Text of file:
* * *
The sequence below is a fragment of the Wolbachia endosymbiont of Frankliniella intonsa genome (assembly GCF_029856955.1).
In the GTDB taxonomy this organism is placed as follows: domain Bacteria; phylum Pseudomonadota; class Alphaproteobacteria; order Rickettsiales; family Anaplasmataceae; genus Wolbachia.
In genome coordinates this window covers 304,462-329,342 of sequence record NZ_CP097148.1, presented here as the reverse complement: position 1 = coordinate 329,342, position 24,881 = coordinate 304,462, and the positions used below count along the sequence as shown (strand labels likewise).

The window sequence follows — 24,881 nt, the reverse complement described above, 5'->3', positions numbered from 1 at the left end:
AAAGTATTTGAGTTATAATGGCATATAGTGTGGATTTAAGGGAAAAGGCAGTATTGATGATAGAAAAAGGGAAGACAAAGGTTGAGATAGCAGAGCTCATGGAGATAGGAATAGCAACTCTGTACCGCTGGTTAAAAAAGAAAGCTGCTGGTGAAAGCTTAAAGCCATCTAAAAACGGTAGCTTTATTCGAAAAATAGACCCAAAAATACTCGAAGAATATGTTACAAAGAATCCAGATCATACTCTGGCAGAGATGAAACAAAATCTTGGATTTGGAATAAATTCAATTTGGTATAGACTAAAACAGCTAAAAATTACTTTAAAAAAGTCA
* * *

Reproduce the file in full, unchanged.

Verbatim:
The sequence below is a fragment of the Wolbachia endosymbiont of Frankliniella intonsa genome (assembly GCF_029856955.1).
In the GTDB taxonomy this organism is placed as follows: domain Bacteria; phylum Pseudomonadota; class Alphaproteobacteria; order Rickettsiales; family Anaplasmataceae; genus Wolbachia.
In genome coordinates this window covers 304,462-329,342 of sequence record NZ_CP097148.1, presented here as the reverse complement: position 1 = coordinate 329,342, position 24,881 = coordinate 304,462, and the positions used below count along the sequence as shown (strand labels likewise).

The window sequence follows — 24,881 nt, the reverse complement described above, 5'->3', positions numbered from 1 at the left end:
AAAGTATTTGAGTTATAATGGCATATAGTGTGGATTTAAGGGAAAAGGCAGTATTGATGATAGAAAAAGGGAAGACAAAGGTTGAGATAGCAGAGCTCATGGAGATAGGAATAGCAACTCTGTACCGCTGGTTAAAAAAGAAAGCTGCTGGTGAAAGCTTAAAGCCATCTAAAAACGGTAGCTTTATTCGAAAAATAGACCCAAAAATACTCGAAGAATATGTTACAAAGAATCCAGATCATACTCTGGCAGAGATGAAACAAAATCTTGGATTTGGAATAAATTCAATTTGGTATAGACTAAAACAGCTAAAAATTACTTTAAAAAAGTCA